Third, short-term measures were taken to create a disincentive for cereal exports late in 2007. As international food prices continued to rise, the NDRC and the MoC undertook increasingly strong action to prevent the cereal released from domestic stocks from being exported. International prices had increased to such an extent that domestic grain traders (mainly national and provincial grain reserve agencies and COFCO) were beginning to recognize the benefits of shipping the relatively low priced grain to global markets. Maize was the first target, as it had historically been exported in large volumes, and government (NDRC) measures made it increasingly expensive to continue to do so.2 In November 2008, subsidies for the storage and transport of export-destined maize were suspended. But as international grain prices continued to mount through the first part of 2008, the NDRC and the Office of the State Council decided to cancel valued added tax (VAT) rebates. At the same time, there was also apprehension over rice and wheat. As no transport or storage subsidies had been applied to the export of these grains, China recalled the policy on VAT reductions. A mere month later, to further dampen export incentives for wheat, maize and rice, China assigned a 5 per cent export levy on all shipments, except those destined to Hong Kong, Taiwan and Macao.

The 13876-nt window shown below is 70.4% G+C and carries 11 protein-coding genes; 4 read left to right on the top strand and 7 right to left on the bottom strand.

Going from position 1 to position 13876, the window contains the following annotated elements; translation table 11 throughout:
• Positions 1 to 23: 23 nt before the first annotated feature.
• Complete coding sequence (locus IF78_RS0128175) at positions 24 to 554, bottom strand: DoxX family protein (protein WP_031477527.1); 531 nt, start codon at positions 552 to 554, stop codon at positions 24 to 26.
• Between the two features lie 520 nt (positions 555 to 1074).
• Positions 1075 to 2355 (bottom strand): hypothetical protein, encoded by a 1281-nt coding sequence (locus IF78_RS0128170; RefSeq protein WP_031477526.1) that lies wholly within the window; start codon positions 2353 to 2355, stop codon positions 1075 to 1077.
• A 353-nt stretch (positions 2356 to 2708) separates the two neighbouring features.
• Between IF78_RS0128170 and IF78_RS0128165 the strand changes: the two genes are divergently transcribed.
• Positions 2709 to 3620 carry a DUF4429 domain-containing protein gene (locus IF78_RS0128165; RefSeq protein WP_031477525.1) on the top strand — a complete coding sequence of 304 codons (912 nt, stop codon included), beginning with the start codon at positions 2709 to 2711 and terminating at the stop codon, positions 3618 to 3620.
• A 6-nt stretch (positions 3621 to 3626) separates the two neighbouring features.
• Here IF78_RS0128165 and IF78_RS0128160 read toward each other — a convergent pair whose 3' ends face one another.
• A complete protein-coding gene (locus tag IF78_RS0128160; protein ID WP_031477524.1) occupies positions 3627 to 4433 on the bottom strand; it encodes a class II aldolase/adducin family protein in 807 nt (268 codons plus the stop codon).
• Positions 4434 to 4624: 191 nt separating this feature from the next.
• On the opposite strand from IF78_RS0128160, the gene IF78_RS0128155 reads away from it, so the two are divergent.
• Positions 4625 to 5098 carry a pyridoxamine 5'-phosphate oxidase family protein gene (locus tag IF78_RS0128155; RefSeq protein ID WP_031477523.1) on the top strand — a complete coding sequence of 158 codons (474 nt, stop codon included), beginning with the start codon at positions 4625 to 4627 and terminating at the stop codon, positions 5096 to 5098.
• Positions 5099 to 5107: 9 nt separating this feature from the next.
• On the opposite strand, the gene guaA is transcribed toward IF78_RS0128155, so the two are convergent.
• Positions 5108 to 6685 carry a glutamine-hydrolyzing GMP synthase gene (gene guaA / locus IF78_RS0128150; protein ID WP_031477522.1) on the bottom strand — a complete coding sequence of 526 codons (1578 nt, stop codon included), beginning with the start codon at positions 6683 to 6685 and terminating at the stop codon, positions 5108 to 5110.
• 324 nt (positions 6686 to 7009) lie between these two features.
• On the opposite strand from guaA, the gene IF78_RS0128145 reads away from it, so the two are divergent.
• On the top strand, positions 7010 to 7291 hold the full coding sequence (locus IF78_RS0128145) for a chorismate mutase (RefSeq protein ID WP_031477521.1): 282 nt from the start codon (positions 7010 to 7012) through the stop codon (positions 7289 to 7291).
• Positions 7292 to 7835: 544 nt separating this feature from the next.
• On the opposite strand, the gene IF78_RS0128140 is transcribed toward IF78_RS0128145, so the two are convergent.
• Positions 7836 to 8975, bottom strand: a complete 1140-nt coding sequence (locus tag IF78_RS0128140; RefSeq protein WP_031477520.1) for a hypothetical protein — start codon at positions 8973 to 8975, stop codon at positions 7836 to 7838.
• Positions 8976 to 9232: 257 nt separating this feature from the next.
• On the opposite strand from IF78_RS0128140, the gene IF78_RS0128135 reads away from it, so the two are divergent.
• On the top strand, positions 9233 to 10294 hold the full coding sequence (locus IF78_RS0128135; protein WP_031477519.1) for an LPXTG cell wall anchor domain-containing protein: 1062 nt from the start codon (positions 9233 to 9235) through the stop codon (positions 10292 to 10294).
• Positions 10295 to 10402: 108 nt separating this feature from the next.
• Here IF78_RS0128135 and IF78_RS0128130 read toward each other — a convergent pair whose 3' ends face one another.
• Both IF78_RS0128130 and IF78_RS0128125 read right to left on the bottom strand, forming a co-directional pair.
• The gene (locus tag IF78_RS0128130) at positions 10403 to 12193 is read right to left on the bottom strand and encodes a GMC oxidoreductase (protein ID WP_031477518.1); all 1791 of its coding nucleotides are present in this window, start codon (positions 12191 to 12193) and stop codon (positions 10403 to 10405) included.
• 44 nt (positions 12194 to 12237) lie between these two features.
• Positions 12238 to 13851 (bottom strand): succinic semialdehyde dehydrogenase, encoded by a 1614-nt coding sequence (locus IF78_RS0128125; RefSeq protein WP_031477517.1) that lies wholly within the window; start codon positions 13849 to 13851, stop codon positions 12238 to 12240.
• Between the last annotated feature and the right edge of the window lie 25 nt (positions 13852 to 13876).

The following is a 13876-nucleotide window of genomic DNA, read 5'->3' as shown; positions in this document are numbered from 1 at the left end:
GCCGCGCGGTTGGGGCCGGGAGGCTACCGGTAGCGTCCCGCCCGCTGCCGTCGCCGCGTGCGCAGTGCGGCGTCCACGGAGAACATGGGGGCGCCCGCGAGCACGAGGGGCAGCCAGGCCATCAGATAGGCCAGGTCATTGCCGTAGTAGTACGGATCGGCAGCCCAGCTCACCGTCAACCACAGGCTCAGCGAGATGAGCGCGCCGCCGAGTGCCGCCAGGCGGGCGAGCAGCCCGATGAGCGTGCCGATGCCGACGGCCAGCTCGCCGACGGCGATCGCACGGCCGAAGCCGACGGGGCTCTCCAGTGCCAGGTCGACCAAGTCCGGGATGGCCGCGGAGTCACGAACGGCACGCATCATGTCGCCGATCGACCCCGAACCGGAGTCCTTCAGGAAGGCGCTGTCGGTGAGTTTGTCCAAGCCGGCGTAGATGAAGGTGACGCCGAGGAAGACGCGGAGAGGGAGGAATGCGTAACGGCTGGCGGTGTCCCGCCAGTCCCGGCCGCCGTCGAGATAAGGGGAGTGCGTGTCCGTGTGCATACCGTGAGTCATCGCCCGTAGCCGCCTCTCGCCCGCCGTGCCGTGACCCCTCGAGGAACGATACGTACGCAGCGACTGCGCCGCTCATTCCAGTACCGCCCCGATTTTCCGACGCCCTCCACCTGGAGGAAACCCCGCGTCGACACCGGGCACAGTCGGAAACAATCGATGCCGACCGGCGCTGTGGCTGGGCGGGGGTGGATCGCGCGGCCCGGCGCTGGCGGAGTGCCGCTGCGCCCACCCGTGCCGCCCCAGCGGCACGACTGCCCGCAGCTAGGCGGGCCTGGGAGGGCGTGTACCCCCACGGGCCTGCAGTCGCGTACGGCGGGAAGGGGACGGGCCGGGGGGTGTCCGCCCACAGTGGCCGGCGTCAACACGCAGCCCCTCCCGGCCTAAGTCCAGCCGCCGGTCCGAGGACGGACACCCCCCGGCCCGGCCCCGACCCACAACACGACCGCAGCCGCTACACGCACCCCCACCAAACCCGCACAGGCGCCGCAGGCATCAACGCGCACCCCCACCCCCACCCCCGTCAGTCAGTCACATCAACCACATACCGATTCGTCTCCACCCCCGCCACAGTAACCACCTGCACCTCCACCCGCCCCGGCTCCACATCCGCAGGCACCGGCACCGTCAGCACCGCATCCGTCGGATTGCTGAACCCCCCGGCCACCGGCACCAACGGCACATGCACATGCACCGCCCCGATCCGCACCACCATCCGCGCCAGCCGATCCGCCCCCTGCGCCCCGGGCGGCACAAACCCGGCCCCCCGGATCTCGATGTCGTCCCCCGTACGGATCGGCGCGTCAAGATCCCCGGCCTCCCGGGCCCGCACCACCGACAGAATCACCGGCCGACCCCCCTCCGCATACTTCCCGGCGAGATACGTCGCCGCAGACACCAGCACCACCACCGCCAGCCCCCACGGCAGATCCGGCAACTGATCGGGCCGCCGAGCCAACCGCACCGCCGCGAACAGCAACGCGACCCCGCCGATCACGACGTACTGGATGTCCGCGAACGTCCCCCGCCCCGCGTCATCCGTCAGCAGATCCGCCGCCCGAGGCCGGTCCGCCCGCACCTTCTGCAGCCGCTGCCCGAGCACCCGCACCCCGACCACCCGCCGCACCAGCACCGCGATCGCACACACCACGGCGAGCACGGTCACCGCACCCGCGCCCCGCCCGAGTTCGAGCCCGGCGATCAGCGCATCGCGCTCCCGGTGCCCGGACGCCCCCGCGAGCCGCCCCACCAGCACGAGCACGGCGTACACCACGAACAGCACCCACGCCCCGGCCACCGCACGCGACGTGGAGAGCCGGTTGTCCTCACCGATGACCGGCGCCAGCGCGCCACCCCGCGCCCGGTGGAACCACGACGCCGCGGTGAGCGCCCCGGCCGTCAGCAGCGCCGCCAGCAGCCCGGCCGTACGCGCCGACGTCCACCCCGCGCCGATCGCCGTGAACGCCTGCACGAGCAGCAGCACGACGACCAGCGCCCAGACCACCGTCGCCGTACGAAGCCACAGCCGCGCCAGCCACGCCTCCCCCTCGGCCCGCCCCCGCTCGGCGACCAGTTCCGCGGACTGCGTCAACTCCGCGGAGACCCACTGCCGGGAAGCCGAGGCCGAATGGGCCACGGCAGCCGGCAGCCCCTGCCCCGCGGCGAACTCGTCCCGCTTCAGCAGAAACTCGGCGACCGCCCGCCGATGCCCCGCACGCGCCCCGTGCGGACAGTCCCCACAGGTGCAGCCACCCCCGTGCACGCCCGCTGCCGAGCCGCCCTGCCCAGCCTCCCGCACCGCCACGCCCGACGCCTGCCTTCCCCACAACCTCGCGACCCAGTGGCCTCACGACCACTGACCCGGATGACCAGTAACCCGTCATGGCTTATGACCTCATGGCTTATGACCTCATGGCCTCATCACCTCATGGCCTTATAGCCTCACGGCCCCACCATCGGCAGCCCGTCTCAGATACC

(p.368) The fourth short-term policy reaction to the dire global food situation came late in the winter of 2008. Even after the release of stocks and cancellation of export subsidies (and introduction of export levies), national leaders and NDRC decision makers were not convinced that the measures were enough to offset the continuing surge of international food prices. Stronger measures were needed, and the nation’s top leaders announced a total ban on the export of food and feed commodities. Wen Jiabao (2008) proclaimed that ‘in order to control rising food prices, China will strictly restrict the use of food by industry and for grain exports’. Chen Xiwen (2008), one of the chief architects of China’s agricultural policy, sanctioned the ban, emphasizing that the restrictions, which would be in effect only for 2008, were necessary in order to keep up domestic supplies. Thus, between the period from summer 2007 to March 2008, China had shifted its stance from exports subsidization to levies and quantitative restrictions on exports; it clearly did not want traders buying domestic grain to sell on export markets.